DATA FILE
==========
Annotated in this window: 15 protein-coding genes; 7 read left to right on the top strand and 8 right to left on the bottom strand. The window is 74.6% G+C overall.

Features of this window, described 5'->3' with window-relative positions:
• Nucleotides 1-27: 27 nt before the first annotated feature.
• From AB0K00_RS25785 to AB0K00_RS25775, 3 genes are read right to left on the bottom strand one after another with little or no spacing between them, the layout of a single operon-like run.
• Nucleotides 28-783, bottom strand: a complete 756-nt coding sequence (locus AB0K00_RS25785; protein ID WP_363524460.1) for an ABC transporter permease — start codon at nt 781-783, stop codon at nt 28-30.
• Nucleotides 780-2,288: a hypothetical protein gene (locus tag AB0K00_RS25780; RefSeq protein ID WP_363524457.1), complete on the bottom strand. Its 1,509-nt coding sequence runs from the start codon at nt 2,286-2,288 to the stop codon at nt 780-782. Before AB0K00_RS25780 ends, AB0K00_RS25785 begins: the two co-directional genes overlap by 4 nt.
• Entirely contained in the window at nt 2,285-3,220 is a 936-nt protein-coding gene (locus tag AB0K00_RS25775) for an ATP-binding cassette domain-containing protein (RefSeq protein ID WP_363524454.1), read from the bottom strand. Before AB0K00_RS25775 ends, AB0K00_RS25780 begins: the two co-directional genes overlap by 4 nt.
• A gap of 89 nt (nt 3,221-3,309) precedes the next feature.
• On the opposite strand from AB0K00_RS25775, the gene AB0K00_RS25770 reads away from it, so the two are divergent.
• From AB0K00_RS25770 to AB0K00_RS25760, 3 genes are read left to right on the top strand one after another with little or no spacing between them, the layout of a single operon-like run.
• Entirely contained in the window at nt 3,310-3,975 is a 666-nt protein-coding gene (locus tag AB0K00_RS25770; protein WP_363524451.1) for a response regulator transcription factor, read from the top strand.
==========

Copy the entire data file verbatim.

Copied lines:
Annotated in this window: 15 protein-coding genes; 7 read left to right on the top strand and 8 right to left on the bottom strand. The window is 74.6% G+C overall.

Features of this window, described 5'->3' with window-relative positions:
• Nucleotides 1-27: 27 nt before the first annotated feature.
• From AB0K00_RS25785 to AB0K00_RS25775, 3 genes are read right to left on the bottom strand one after another with little or no spacing between them, the layout of a single operon-like run.
• Nucleotides 28-783, bottom strand: a complete 756-nt coding sequence (locus AB0K00_RS25785; protein ID WP_363524460.1) for an ABC transporter permease — start codon at nt 781-783, stop codon at nt 28-30.
• Nucleotides 780-2,288: a hypothetical protein gene (locus tag AB0K00_RS25780; RefSeq protein ID WP_363524457.1), complete on the bottom strand. Its 1,509-nt coding sequence runs from the start codon at nt 2,286-2,288 to the stop codon at nt 780-782. Before AB0K00_RS25780 ends, AB0K00_RS25785 begins: the two co-directional genes overlap by 4 nt.
• Entirely contained in the window at nt 2,285-3,220 is a 936-nt protein-coding gene (locus tag AB0K00_RS25775) for an ATP-binding cassette domain-containing protein (RefSeq protein ID WP_363524454.1), read from the bottom strand. Before AB0K00_RS25775 ends, AB0K00_RS25780 begins: the two co-directional genes overlap by 4 nt.
• A gap of 89 nt (nt 3,221-3,309) precedes the next feature.
• On the opposite strand from AB0K00_RS25775, the gene AB0K00_RS25770 reads away from it, so the two are divergent.
• From AB0K00_RS25770 to AB0K00_RS25760, 3 genes are read left to right on the top strand one after another with little or no spacing between them, the layout of a single operon-like run.
• Entirely contained in the window at nt 3,310-3,975 is a 666-nt protein-coding gene (locus tag AB0K00_RS25770; protein WP_363524451.1) for a response regulator transcription factor, read from the top strand.